Subscription Boxes

Moon Hauls: Identity Crisis Illumicrate

Unboxing image of Identity crisis Illumicrate

Apparently I have a huge backlog of hauls to throw at you all, so why not start with an Identity Crisis box from Illumicrate? Starting on the theme card (bottom left) and going clockwise, we have the following items:

  • Theme leaflet, I have to say I love their simplicity. They match the book perfectly so it’s easy to remember which leaflet was which book and they are comprehensive on social links/websites, etc for artists and makers.
  • Mistborn art print. I have to say that at first sight I did NOT think Mistborn and I do love that series, but once I knew what it was of, I can appreciate the little details on each character.
  • The main book, the Space Between Worlds by Micaiah Johnson. I like the alternative universes and parallel universes theories so this is a very intriguing read for me and that had been on my radar for a while.
  • Hoop pin/badge holder inspired by Illuminae series and it is the first badge holder I absolutely LOVE. Honestly, I have plans for it, so many plans and love the hoop idea too. I need more of these.
  • Fable and Black pin, way better than the collectible magnetic coins.
  • Book tin, I have liked those as they look great on the shelves and also are storage so win win for me, this one is inspired by Percy Jackson series.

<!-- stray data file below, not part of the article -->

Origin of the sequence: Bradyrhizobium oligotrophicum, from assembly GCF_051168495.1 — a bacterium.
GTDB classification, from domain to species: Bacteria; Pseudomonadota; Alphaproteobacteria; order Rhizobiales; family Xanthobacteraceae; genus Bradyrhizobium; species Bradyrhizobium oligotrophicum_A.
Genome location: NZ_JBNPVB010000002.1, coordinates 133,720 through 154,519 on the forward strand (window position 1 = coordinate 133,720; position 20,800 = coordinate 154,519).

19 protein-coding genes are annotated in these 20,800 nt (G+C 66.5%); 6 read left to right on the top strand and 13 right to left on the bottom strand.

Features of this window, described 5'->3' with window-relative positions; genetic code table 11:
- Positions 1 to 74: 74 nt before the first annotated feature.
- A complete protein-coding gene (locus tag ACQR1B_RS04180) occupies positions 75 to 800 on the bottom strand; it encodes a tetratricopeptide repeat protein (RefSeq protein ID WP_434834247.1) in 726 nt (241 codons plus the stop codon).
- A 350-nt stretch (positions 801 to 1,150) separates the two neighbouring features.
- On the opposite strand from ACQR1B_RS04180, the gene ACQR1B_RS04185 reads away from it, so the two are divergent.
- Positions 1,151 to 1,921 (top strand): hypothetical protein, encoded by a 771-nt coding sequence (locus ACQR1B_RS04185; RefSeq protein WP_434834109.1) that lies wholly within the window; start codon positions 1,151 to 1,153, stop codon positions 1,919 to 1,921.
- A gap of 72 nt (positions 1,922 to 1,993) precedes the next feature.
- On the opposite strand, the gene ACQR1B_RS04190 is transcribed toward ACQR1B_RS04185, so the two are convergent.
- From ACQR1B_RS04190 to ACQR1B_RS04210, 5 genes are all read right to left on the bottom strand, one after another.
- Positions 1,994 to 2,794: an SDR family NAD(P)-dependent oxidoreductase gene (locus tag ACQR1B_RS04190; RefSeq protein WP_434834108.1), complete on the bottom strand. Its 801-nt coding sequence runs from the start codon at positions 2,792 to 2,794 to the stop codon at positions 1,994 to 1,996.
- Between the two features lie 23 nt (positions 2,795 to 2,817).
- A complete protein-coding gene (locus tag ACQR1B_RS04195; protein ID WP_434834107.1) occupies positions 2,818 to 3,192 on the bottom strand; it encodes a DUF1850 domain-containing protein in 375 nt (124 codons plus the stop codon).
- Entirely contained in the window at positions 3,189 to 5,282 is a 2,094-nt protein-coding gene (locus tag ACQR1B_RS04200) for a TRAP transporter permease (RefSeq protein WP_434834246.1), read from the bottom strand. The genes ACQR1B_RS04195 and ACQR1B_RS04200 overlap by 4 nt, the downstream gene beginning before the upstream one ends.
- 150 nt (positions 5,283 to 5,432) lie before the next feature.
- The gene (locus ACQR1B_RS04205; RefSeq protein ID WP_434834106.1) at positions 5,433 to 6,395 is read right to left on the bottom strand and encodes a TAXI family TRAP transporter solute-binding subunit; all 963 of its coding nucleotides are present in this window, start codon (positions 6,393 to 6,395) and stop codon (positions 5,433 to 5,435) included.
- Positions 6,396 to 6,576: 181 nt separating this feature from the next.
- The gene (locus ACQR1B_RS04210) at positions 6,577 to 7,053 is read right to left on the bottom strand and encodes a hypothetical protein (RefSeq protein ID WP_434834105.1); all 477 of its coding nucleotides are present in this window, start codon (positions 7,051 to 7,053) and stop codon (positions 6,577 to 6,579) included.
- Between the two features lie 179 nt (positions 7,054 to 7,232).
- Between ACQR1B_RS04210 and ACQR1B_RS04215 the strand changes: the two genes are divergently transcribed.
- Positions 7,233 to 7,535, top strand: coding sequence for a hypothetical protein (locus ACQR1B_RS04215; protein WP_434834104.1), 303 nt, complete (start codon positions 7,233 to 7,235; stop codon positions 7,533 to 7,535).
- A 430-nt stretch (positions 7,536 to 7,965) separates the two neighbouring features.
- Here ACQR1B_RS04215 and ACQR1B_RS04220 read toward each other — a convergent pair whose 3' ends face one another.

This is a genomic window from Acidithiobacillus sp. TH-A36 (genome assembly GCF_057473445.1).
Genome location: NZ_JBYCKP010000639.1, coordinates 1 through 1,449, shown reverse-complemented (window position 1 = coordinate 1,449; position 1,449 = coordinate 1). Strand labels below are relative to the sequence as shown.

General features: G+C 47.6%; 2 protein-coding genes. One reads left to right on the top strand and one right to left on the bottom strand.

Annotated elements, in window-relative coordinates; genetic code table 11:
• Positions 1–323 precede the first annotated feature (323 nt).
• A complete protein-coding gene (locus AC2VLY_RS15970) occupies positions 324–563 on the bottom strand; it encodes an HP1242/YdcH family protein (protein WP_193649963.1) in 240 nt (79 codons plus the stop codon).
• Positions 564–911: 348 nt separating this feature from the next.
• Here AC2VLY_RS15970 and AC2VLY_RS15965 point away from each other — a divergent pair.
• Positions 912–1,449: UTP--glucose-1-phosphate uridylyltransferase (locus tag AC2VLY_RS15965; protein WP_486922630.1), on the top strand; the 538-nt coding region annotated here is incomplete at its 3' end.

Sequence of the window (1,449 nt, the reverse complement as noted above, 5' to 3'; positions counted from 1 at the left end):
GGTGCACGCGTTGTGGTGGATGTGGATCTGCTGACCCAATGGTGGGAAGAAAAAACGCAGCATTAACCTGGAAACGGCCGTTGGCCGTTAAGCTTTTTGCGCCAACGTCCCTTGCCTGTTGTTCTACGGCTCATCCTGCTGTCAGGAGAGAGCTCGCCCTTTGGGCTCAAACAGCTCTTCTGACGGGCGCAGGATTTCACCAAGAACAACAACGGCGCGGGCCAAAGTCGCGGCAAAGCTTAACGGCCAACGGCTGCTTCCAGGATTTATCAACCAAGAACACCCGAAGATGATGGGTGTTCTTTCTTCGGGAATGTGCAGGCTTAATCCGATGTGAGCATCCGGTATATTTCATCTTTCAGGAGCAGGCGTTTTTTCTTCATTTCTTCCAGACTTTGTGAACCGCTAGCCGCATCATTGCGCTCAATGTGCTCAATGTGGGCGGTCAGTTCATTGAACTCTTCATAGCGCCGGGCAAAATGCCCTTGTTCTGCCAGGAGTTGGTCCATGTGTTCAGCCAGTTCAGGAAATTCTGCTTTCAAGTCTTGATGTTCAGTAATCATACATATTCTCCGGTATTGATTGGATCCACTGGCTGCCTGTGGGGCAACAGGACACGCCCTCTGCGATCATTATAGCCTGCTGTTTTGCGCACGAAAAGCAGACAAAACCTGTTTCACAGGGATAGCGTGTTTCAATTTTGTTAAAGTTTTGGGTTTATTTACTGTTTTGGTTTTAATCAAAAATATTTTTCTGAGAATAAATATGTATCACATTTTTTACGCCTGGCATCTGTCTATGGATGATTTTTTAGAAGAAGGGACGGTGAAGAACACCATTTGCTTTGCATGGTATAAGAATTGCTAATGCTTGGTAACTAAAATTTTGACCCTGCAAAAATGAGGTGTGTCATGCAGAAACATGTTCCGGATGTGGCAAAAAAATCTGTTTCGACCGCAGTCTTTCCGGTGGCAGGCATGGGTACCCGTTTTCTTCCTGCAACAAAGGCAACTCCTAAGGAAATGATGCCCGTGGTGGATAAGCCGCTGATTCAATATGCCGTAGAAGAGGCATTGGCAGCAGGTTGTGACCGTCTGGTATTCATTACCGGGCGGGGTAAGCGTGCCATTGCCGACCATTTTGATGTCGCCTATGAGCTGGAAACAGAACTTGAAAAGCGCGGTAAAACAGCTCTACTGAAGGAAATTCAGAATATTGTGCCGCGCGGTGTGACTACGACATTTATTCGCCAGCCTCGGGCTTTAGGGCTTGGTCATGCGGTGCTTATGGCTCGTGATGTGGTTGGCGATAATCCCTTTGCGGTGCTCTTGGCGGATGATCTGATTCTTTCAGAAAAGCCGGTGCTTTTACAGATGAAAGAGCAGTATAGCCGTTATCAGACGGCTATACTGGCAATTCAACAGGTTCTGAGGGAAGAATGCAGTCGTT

• The Huntress, I can’t remember if it is perfume or aromatherapy but what I do remember is that the scent was perfection and I have used it a few times like a treat of scent.

Overall, a lovely box with useful items except for the print (not a fan of prints) but I was extremely pleased it was for Mistborn rather than an overdone fandom like many tend to do. Like the freshness of it all and that it matched the Sci-Fi theme of the book. Just a good box overall!

Announcements

The Constellation of Moon

Welcome to all! If things look slightly different it is because they are.

Apparently life changes as time passes (who knew?) and with it, this blog is evolving alongside me.

So what’s new? For starters, a new name for this blog. After a lot of pondering and to match future things to come and projects, I am now “The Constellation of Moon” because gathering all of who I am and all the opinions is like finding a constellation of stars and the exact shape of what they make. Any star constellation is just a bunch of stars at first and then suddenly they take shape and are something more, including becoming a landmark (or a celestial mark rather). Which is exactly what I am aiming for, to grab all the stars (blog posts) and make my own constellation shining bright in this sky (blogosphere).